Developing software during my free time


I work in Qatar as an IT administrator. I have developed a piece of software for my company in my free time. Developing software isn't part of my duties. If the company asks for the program's source code, what should I do? Is there any law that allows me to deny their request and keep the code?


asked Jan 3 '12 at 12:07
Supun Silva
36 points
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  • I don't know how Qatar works but what's in your employment contract in terms of ownership of code? – David Mokon Bond 12 years ago
  • Typically if you got the idea from work, and wrote it to solve a work problem etc. you should give it to your company. If you had an idea of something unrelated then you could go do whatever. But contractually or not that is what you should do. – Ryan Doom 12 years ago
  • IT administrators often code. They write scripts to automate, and often have very technical or 'coding' duties. I feel if your employer is providing you with a suitable wage and you wrote the code to solve a work problem and implement it at work. Whether it is at home or not is not important. The idea, the solution came out of work scenarios. You should give it to them. I believe it's the ethical thing to do. Otherwise: Quit your job and start up a software company. – Ryan Doom 12 years ago
  • The question needs clarity. Has the software been developed in the office hours, at office premises sitting on the office computer? Does the development platform such as the compiler etc. owned by the individual or the company? – Natwar Lath 12 years ago

5 Answers


It depends on Qatar laws on employees' inventions. I googled around and here's the take of a reliable source :

the ownership of the patent shall be assigned to the employer, if the
invention was a result of execution of a contract or a commitment for
exertion of inventive faculty, or if the employer proves that the
worker has only achieved that invention through utilisation of
facilities, aids or data available through his employment

So, if you actually developed the software in your free time, and without the facilities of the company (actually, without evidence that you used company's facilities or data), all the rights are yours. In any case, keep in mind that:

The assignment of ownership to the employer in this case shall not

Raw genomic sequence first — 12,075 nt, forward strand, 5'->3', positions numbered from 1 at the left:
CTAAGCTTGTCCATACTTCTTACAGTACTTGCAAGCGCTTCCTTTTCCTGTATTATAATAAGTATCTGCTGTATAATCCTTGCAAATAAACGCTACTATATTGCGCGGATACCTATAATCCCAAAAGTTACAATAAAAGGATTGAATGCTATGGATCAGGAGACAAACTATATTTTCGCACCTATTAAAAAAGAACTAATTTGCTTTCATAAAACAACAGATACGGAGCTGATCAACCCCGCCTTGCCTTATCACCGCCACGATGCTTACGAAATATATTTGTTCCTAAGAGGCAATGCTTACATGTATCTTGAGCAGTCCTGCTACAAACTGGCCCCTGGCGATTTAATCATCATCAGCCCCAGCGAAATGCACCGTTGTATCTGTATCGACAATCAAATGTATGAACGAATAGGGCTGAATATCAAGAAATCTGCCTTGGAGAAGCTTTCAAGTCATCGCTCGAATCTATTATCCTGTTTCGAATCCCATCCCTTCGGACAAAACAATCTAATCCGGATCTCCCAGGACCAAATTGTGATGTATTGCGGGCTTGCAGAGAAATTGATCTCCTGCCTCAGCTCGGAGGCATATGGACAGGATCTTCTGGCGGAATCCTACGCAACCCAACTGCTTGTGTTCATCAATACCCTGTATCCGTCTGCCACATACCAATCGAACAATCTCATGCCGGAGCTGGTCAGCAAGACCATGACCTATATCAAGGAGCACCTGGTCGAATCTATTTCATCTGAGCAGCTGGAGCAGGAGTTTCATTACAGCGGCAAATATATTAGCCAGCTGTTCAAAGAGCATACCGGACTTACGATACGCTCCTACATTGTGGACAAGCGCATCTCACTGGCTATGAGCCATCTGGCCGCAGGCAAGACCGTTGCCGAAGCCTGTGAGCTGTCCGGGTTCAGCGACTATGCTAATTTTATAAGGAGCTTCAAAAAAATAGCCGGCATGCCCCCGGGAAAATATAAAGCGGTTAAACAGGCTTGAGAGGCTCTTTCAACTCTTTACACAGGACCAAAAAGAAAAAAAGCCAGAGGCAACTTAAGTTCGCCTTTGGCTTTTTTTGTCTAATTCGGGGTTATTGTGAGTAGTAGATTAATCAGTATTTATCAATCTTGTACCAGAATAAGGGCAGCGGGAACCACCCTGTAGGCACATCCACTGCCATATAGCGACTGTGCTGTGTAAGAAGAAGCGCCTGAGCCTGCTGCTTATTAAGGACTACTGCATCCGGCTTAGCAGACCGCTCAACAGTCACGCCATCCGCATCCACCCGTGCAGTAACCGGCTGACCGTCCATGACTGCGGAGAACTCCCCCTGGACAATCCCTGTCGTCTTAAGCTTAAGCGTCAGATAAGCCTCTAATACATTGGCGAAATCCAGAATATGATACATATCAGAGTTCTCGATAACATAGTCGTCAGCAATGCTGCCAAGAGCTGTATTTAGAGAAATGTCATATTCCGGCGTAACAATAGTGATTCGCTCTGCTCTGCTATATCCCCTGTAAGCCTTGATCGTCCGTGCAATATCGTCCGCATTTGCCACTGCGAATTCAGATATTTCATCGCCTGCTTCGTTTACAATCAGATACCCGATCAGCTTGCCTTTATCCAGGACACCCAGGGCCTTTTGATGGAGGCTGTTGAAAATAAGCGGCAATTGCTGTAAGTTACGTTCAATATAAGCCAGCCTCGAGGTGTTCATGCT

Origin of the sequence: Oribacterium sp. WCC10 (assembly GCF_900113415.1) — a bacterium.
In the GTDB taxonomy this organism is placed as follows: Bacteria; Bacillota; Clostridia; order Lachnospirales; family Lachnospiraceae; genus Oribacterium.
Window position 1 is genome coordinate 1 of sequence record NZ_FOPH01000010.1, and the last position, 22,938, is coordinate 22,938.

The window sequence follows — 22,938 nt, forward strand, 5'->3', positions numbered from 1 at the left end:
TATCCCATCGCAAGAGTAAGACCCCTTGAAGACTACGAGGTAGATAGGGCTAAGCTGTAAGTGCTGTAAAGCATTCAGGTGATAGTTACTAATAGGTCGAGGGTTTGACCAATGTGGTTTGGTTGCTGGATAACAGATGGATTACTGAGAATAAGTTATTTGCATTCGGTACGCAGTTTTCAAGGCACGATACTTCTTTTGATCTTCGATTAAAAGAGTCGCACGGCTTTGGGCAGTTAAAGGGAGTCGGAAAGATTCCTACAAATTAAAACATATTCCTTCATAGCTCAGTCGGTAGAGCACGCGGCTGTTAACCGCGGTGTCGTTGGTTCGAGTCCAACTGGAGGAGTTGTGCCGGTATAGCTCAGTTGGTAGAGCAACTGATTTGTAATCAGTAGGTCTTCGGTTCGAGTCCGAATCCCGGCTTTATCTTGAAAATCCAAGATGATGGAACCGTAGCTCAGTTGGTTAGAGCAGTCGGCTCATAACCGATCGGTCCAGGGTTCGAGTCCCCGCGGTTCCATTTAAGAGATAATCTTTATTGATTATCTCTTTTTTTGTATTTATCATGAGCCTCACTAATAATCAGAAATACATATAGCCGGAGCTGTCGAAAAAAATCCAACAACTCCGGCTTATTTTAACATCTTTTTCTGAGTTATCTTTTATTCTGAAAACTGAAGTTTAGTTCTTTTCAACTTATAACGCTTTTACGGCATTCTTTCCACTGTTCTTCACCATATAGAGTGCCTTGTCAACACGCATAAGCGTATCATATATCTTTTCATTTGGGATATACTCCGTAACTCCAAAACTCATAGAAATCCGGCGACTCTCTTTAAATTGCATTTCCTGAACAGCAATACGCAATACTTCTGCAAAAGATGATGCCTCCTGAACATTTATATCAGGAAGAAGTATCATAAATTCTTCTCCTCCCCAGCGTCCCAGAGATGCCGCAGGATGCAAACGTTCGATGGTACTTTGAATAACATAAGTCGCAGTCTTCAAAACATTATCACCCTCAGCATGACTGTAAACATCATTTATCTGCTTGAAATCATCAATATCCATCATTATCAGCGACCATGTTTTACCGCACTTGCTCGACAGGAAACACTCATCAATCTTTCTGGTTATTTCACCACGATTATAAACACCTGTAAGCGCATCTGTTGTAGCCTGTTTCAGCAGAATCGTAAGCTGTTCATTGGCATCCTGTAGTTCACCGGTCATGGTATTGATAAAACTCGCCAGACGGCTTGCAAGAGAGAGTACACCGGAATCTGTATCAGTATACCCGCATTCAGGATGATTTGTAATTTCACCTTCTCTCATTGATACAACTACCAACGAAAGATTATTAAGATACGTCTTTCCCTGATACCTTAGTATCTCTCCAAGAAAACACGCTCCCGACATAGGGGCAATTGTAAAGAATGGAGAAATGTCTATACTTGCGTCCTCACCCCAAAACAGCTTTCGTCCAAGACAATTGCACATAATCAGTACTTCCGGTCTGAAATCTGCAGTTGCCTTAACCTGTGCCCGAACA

prejudice the employee's right to receive special remuneration to
estimate in the light of the circumstances of the contract or the
obligation, and the economic significance of the invention. Any
agreement depriving an employee from such right of remuneration shall
be considered null and void. A patent application filed by an
employee inventor within the two years following the termination of
his services shall be regarded as having been filed during his

Hope this helps, have a chat with a local lawyer if they claim anything.
answered Jan 3 '12 at 15:33
829 points
  • The link merely leads to a table-of-contents type page. – Dana Shultz 11 years ago
  • It looks like they removed the article. Can't find a cached version either. It was a publication by ICLG on Qatar's legal system. – Veronica 11 years ago
  • I wouldn't share the source code with your employer. You may need it as a proof it was made during free time if your employer take you to the court. – Chebum 11 years ago


There is a very high probability that if requested, you will be required to provide the source code. Generally speaking, unless you are a subcontractor any work performed by you (for the company) during your employment term is considered property of said company. As David noted, you'll want to review the contract.

answered Jan 3 '12 at 12:46
Jay Decker
17 points


Do most companies really care? I'd say that the vast majority of them couldn't care less what you do in your spare time as long as it doesn't intefere with your work. Also, you state that programming is not one of your duties, so I'd say just carry on and forget about talking to a lawyer. You also say that the app is for use in your company so do you expect to sell it elsewhere. If not then I don't see a problem here at all.

If you are really worried about it then talk to your supervisor. Most of these situations can be resolved very quickly by having a quick chat with someone in a more senior position than yourself.

Good luck and congratulations on developing your app.

answered Jan 4 '12 at 10:33
Smart Company Software
22 points
  • *Do most companies really care?* - If they feel that this piece of software will make them money YOU BETCHA! – Karlson 11 years ago


For me you are not obliged to give out the source code of your projects. You have all the right to retained it.

You were not obliged to provide the source code. The best thing to do is to speak to your immediate supervisor or the person who is higher in position to you and discuss the situation to him/her.

The source code is your own masterpiece and should always be at your control. The question is that only if??? How about if not???

answered Aug 7 '12 at 16:39
1 point


NO you shouldn't give it to them if you don't want. Its not a part of your job to code, you create a code in your spare time t help the company. If the company wants the source they should give you compensation for it. Its the same way as you using a personal car to go to a conference for your job, you wouldn't give your car to the company would you? That said, how much do you like your job? Because the likely thing is if you don't give them the source, you may get fired. So its a choice to make

answered Aug 8 '12 at 12:07
820 points

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